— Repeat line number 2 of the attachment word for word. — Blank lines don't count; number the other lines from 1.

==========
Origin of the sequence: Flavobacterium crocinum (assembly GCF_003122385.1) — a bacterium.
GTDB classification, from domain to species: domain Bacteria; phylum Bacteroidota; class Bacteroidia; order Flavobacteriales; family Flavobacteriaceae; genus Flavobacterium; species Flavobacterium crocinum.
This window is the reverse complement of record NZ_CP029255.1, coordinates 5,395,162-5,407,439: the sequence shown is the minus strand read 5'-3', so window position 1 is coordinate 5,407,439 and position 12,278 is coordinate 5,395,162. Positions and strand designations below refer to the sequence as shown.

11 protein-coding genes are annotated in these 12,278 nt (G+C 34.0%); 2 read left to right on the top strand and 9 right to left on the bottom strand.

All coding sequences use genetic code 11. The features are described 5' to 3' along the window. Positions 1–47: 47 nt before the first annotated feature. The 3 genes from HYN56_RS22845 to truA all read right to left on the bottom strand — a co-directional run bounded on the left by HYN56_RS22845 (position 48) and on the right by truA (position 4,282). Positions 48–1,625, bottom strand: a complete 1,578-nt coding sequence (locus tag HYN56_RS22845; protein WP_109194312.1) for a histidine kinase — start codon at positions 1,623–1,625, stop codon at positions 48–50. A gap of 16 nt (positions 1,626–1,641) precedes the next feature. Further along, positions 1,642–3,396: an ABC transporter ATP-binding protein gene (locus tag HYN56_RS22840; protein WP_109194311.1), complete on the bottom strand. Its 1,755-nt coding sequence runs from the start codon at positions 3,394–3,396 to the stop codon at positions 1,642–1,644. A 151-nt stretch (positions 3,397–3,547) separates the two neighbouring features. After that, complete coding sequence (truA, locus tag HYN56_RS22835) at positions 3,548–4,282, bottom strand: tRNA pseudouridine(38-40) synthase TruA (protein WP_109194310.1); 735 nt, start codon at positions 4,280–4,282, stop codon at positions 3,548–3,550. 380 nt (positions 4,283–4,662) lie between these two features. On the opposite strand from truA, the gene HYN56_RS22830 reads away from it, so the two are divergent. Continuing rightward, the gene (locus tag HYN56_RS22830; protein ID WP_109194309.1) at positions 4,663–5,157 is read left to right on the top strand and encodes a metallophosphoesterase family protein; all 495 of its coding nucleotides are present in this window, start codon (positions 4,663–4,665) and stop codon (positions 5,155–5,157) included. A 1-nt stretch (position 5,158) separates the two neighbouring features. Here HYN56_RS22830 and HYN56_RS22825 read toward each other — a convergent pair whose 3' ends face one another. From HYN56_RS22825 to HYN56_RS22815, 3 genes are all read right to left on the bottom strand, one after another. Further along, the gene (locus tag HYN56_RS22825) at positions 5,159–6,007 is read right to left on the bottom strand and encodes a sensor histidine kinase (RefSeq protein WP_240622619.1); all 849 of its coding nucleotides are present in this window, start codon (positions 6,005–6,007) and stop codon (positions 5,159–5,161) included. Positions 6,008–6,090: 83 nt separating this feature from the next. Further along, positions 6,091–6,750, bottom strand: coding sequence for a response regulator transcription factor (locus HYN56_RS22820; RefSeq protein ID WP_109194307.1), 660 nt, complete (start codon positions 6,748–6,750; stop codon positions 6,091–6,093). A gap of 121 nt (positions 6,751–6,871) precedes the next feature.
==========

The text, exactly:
GTDB classification, from domain to species: domain Bacteria; phylum Bacteroidota; class Bacteroidia; order Flavobacteriales; family Flavobacteriaceae; genus Flavobacterium; species Flavobacterium crocinum.